There was still hope for the Padres—just get one win in Detroit and then get your home park back for the latter part of the World Series. But somewhere along the line a Padre starter would have to do something heroic—like get out of the first three innings. It didn’t happen in Game 5.
Whitaker opened the home half of the first with a single and Gibson homered. Parrish, Herndon and Lemon hit consecutive singles and again had Williams putting almost an entire game into his bullpen’s hands.
The Padres, to their eternal credit, continued to keep coming back. Bobby Brown singled in the third, moved up on two ground ball outs and scored on a base hit from Garvey. Bevacqua led off the fourth with a walk, Templeton doubled, Brown hit a sac fly and Wiggins singled. It was 3-3, and Detroit manager Sparky Anderson joined Williams in turning to the bullpen early.
Anderson didn’t have the bullpen depth Williams did, but in addition to Hernandez, Detroit had Aurelio Lopez, who had an excellent year in 1984, and what’s more, the Tiger relievers weren’t taxed by having to pitch virtually entire games. Lopez got seven big outs, four of them by strikeout and slowed San Diego down.
Gibson beat out an infield hit in the fifth, and after two walks, he was at third and alertly tagged up on a short pop fly out to rightfield. Parrish gave the Tigers narrow breathing room with a home run in the seventh, but Bevacqua answered back by taking Hernandez deep for a solo shot in the eight. It was 5-4 and San Diego was still clinging to a thread of a chance with three outs to go.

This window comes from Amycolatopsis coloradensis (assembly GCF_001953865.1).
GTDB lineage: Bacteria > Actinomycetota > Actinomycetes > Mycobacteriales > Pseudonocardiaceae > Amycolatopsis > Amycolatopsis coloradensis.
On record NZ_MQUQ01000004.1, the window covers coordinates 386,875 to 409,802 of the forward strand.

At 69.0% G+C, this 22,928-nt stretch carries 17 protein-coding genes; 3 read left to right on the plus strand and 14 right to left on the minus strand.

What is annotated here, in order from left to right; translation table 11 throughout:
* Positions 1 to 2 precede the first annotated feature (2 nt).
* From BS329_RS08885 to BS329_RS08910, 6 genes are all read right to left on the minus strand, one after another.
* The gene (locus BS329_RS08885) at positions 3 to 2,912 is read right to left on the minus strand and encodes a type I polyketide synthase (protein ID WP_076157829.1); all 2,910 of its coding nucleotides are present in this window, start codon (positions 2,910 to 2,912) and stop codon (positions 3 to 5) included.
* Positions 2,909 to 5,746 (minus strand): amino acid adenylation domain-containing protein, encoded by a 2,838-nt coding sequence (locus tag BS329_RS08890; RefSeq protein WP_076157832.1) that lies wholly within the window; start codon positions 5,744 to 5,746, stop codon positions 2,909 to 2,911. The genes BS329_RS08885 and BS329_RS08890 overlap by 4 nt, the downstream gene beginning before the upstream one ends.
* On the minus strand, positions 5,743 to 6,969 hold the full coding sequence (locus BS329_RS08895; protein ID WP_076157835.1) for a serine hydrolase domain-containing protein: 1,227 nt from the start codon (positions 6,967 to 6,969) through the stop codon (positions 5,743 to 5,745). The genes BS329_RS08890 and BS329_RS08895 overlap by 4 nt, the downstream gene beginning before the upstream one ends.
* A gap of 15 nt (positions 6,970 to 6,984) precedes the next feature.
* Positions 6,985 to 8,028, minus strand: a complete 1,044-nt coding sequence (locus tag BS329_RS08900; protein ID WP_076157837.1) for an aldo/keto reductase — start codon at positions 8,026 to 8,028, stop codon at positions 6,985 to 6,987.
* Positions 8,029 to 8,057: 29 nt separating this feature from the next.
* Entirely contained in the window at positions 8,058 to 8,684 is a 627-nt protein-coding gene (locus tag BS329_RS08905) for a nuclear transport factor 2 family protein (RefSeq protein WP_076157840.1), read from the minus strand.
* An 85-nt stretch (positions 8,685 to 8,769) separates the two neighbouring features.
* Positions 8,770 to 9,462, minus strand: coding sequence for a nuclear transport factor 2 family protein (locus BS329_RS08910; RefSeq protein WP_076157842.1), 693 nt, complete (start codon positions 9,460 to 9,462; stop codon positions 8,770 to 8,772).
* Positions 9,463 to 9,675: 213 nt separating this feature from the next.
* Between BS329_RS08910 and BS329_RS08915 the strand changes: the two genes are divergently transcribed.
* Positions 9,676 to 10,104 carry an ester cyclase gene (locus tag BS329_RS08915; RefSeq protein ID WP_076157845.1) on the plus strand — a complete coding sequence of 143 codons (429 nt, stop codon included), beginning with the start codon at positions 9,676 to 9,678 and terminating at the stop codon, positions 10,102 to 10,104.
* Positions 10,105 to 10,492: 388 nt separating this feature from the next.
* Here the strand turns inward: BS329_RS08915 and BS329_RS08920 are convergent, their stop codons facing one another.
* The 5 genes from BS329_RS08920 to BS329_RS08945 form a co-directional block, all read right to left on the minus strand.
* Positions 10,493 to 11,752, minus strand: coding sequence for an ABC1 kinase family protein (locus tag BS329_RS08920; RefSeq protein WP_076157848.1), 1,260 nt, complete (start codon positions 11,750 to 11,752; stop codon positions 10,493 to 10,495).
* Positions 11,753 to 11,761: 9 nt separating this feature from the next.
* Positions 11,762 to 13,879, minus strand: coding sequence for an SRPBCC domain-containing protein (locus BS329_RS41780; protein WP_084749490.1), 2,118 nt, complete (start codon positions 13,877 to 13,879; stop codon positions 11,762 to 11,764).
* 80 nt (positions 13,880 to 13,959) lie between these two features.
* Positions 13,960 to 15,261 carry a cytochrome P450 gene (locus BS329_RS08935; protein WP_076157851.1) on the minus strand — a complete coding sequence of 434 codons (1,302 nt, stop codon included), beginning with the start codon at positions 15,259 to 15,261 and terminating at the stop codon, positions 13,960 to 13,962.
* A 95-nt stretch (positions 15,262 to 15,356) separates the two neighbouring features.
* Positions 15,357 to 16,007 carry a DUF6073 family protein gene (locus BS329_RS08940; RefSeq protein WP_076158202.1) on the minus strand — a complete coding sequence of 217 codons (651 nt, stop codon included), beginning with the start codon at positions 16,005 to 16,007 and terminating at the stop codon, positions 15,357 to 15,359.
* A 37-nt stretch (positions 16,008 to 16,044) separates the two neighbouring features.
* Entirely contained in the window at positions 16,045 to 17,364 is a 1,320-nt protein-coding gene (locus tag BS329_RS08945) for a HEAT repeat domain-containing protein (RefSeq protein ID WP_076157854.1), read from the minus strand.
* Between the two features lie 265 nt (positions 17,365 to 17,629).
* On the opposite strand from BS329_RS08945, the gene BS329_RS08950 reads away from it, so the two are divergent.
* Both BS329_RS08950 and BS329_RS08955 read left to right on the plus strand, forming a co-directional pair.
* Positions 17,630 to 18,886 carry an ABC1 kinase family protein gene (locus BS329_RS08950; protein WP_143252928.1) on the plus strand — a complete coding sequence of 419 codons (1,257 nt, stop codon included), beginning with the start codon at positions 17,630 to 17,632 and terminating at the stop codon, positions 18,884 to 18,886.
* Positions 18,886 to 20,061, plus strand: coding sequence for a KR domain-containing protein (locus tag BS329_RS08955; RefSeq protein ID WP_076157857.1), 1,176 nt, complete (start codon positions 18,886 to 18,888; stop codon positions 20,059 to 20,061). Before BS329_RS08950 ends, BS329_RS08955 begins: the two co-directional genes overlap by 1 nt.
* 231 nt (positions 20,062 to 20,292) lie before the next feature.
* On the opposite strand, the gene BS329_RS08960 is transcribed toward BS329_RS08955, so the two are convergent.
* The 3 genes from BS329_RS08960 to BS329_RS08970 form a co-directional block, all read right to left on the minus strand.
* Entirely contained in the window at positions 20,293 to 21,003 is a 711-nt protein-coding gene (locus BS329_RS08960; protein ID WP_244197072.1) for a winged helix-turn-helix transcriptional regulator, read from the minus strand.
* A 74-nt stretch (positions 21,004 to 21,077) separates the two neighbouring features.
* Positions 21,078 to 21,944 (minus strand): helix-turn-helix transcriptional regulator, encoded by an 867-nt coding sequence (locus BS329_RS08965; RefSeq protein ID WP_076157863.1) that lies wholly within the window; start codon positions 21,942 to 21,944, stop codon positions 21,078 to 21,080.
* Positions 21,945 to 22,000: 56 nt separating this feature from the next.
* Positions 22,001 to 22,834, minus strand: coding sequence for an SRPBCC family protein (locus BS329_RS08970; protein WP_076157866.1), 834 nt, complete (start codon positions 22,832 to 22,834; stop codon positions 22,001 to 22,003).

But the Tigers still had to bat in the eight. Williams went to his closer, Goose Gossage. Castillo drew a leadoff walk. A bunt attempt by Whitaker worked out even better than Anderson imagined—both runners ended up safe. Trammell bunted both into scoring position.
Gibson came to the plate and put the finishing touches on a brilliant game. In one of the memorable moments in Detroit Tiger history he launched a three-run blast into rightfield, sending Detroit into a frenzy. The World Series title could be tasted and Hernandez closed the ninth without incident.
Trammell won the Series MVP and his numbers were excellent. The shortstop went 9-for-20 and homered twice. But I still dissent. How was the MVP of this series anyone other than Jack Morris? He pitched two complete games, gave up only two runs apiece in each game, both of which were close and required him to deliver a top performance? He set the tone in Game 1 and had the Padres won Game 4, and at least ensured themselves a trip back west, in changes the whole tenor of the Series.
Trammell, along with Whitaker, made a consistent impact through all five games, but Morris was the true MVP of the 1984 World Series.
No team made a more consistent impact though, than the 1984 Detroit Tigers. They were far and away the best in baseball. Their real competition is not the San Diego Padres—gritty though the ’84 Padres were—it’s teams like the 1976 Cincinnati Reds or the 1998 New York Yankees, other great teams, who are in the conversation for the best of the modern era. Detroit’s 1984 team is right there in that discussion.